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30 September 2023

The SWF regularly acquires programmes of concerts conducted by Furtwängler. But you may also contribute: if you come across one of these precious documents, please think of us all.

This is what one of our members did — many thanks to him — by providing us with the programme of the concerts performed by the Berliner from 13 to 16 November 1943. Here it is.

Its distinctive characteristics include the presence of a French soloist, the great Pierre Fournier for Schumann’s Concerto, and one of the rare performances of Bruckner’s 6th Symphony.

25 September 2023

For various reasons, it will not be possible for us to dispatch ‘physical’ discs (CDs) between 1 October and 10 November.

Please place your orders in the shop now or wait until 10 November.

Thank you for your understanding.

23 September 2023

Nils-Göran Olve, one of our Swedish correspondents, is the son of a violinist who played for a long time in the Stockholm Philharmonic Orchestra, hence under Furtwängler’s baton.
He participated in our recently released album SWF D12, writing the booklet with Göran Soderval. He did so while he did not yet have the restoration done by the SWF, knowing only previous editions. After downloading and listening to the album, he sent us the following comment.

“I’ve now listened carefully to your new issue, and my admiration for the performances and the sound restoration only grows! Compared with the previous releases that I know there is more transparency and less disturbing reminders that these were acetates or lacquers which were stored for a quarter-century before being rescued in the 1960s. I was also afraid that the tapes had deteriorated from the half-century which elapsed before SWF bought the new digital transfer. Yes, the sound of the full orchestra is not always quite undistorted, and there is background noise. But I felt I had not given proper attention to the music-making. Don Juan is interesting throughout. The Tristan Prelude is at an ideal pace, and in the Liebestod I don’t miss the soprano part — in fact, Furtwängler makes a case for the orchestral version as an interesting alternative when he lets the orchestra unleash its full power in a way which is impossible if you don’t want to drown you Isolde!

But best of all is the Ninth which I will have to compare with other Furtwängler performances, because this strikes me as just about perfect for my taste which has not been the case with Furtwängler Ninths before. Isn’t this swifter than his 1950s recordings, and therefore more to my taste? Yet there is freedom and time for the wind soloists to make memorable contributions. I believe you used the word “serene” and I agree — in the slow movement particularly one can imagine Furtwängler to remain forever in this rapt atmosphere, and not have to return to his country until war was over.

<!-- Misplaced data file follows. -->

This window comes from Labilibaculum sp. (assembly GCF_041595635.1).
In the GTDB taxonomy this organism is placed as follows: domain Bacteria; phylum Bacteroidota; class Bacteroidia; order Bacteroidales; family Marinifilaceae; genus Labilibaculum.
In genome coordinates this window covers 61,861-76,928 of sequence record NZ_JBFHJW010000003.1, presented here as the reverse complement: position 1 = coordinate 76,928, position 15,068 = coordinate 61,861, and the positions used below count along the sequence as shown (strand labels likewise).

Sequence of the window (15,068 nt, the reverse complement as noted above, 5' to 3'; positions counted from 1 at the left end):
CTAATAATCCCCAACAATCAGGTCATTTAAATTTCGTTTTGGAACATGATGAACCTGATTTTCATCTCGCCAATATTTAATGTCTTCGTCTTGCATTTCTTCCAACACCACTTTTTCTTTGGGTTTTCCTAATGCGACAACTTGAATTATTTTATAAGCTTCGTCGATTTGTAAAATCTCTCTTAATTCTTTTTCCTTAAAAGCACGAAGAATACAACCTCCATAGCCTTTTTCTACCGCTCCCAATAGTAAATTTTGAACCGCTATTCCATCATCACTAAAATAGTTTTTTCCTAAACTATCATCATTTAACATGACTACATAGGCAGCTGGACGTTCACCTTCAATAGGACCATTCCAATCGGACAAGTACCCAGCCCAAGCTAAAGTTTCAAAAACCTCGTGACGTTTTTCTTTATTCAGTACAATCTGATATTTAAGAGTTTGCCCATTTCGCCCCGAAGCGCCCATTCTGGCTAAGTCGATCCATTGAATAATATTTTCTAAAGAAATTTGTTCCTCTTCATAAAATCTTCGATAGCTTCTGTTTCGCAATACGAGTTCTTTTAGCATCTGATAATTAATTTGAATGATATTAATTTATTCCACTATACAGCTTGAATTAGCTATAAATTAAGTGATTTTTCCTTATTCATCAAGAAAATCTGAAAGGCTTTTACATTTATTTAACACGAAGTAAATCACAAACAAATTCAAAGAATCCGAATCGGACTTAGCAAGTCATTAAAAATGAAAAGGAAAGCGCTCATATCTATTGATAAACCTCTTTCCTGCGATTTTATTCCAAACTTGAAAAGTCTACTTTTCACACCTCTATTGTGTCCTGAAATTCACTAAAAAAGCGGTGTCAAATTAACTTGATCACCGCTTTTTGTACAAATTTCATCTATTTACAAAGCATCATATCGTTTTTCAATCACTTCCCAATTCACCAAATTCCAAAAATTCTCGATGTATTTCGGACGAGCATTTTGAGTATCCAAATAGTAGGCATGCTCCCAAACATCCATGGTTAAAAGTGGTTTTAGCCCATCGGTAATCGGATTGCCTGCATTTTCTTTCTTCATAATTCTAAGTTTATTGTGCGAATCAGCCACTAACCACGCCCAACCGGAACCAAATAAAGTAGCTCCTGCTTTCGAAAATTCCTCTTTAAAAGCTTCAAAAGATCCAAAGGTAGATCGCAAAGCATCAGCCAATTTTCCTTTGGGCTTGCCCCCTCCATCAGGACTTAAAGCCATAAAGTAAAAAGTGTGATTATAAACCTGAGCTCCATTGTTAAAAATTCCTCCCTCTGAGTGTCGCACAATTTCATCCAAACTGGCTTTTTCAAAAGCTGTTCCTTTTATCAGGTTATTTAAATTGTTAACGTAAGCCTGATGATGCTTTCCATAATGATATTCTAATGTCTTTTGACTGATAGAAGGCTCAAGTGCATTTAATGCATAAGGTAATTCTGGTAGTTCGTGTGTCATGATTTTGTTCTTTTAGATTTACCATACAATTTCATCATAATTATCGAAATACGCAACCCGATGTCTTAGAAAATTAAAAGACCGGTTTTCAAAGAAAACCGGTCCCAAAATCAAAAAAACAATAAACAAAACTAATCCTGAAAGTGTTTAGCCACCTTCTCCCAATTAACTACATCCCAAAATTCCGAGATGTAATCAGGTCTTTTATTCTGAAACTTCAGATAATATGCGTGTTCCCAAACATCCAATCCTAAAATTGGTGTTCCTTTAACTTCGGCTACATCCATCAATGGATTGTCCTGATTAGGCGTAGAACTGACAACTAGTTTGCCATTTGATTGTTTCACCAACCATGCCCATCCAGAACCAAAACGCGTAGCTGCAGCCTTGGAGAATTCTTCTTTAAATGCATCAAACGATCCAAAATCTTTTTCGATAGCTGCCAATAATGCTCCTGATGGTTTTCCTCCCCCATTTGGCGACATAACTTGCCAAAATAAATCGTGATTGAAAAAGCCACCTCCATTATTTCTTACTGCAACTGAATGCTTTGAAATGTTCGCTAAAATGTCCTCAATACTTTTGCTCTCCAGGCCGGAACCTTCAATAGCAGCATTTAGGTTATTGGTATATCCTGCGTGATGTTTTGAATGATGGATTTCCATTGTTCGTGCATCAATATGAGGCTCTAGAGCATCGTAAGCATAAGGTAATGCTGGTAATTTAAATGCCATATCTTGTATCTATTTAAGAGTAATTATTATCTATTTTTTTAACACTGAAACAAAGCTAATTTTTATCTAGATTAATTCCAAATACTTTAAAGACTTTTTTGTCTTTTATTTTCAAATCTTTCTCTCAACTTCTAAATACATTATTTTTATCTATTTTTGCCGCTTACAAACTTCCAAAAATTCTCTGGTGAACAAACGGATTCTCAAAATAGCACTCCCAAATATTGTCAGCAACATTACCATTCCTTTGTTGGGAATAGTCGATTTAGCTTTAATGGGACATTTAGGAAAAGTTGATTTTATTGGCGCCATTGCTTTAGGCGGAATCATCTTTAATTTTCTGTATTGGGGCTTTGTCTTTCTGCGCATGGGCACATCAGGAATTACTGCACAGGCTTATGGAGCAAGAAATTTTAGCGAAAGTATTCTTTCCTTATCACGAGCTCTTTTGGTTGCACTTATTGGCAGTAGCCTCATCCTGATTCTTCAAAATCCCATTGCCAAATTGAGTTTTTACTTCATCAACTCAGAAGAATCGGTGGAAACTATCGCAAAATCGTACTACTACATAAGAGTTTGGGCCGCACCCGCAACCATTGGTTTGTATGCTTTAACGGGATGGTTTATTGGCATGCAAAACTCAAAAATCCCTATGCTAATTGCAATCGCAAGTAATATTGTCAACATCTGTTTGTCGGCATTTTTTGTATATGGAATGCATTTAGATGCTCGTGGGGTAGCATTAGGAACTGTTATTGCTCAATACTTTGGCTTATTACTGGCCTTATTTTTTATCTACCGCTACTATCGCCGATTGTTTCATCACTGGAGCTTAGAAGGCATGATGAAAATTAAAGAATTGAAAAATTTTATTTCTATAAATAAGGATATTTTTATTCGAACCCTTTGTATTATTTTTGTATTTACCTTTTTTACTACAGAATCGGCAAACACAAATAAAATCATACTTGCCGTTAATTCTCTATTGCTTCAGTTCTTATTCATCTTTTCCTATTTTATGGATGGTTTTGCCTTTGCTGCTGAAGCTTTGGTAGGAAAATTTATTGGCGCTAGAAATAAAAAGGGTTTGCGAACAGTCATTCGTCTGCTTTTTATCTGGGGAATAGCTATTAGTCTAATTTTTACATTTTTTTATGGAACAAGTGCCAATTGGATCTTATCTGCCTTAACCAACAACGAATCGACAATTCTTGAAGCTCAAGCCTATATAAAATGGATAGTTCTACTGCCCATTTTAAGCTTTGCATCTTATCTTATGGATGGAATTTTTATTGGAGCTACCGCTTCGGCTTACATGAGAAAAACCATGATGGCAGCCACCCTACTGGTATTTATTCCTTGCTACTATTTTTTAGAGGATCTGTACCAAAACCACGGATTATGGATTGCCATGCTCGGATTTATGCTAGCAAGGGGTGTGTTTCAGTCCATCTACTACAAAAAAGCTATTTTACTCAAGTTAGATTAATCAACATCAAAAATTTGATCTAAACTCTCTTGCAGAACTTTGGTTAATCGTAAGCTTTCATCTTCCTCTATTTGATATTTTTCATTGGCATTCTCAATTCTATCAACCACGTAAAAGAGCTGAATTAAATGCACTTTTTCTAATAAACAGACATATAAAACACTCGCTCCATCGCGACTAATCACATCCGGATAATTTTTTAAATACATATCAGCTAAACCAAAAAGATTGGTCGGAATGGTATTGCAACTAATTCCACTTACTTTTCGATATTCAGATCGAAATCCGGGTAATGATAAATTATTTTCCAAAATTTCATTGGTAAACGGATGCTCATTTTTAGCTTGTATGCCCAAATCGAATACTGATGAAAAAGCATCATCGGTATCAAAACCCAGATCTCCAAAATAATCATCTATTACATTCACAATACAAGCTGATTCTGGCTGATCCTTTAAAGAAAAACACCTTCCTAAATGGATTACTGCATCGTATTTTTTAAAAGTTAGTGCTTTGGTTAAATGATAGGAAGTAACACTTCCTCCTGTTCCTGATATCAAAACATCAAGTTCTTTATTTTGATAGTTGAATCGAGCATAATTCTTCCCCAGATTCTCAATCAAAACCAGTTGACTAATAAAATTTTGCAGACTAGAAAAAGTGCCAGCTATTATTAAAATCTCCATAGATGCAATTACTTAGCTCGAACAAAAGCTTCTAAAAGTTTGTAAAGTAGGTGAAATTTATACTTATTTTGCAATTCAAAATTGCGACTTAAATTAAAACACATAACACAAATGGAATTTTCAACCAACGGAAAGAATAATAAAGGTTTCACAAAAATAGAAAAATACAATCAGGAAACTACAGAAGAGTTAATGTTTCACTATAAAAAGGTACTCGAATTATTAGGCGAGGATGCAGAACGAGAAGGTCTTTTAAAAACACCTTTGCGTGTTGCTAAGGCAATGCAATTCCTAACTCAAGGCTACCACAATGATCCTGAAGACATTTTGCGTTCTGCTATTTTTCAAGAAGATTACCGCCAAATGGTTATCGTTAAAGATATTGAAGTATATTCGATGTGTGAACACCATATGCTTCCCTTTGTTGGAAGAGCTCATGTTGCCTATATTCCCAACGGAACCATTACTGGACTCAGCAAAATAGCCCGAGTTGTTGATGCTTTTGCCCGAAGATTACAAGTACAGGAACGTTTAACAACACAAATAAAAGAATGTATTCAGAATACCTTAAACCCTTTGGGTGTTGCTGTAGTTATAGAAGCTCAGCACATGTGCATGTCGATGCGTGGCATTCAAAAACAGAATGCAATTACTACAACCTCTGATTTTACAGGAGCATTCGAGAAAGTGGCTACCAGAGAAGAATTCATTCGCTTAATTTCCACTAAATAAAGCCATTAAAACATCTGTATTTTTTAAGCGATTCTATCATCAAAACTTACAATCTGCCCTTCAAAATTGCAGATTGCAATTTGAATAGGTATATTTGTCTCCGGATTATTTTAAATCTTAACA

So congratulations, and I hope it sells well so that more people can hear it!

15 September 2023

The new digital album can be downloaded from the shop:

Furtwängler and the Stockholm Philharmonic 1942-1943

Dedicated to the memory of our friend Sami Habra, it brings together two original recordings made by the Swedish Radio, which provided us with digitised sources:
– 25 November 1942: Strauss’ Don Juan, Prelude and Isolde’s Death from Wagner’s Tristan;
– 8 December 1943: Beethoven’s 9th Symphony.
Furtwängler conducted the orchestra of the Stockholm Concert Society, the future Philharmonic.

These two programmes have had varying success on disc. The background noise, which was quite present for the 1942 concert, had led previous publishers to filter the sources drastically. Christophe Hénault and we decided to limit the processing, enough to ensure a comfortable listening experience, but not too much so that the musical information is not undermined. Fortunately, Beethoven’s 9th Symphony is of much better sound quality. We included the long silences between I and II and between II and III, as well as the applause.

The booklet, written by Nils-Göran Olve and Göran Södervall, provides a wealth of valuable information about Furtwängler’s activities in Sweden during the war years.

Any Furtwängler enthusiast should own this singular testimony to the conductor’s art, which is very different from other, often overexcited, performances from the same period.

This product is available at a price of €13.

9 September 2023

If the 1929 Jena Music Festival, an all-Brahms event, was without equivalent — four major orchestral concerts, including the Deutsches Requiem, and concerts of chamber music and Lieder — the 1930 Festival was all about saving money. Was the budget overspent the previous year?

Only two events on the programme: a recital — but not just any recital! — by Maria Ivogün, and a Berliner concert conducted by Furtwängler, in fact a stopover on their major Spring tour.

Link to the facsimile of the brochure.

4 September 2023

Just over seventy years ago, on 4 September 1953, Furtwängler began his penultimate season. With the Vienna Philharmonic, he performed a concert in Munich, in the Congress Hall of the Deutsches Museum, before flying to Edinburgh and its festival for a series of concerts with the same orchestra.

We already heard the sound — the SWF has published Egmont and Beethoven’s 4th — but here’s the image, a snapshot taken during the ‘Sitzprobe’.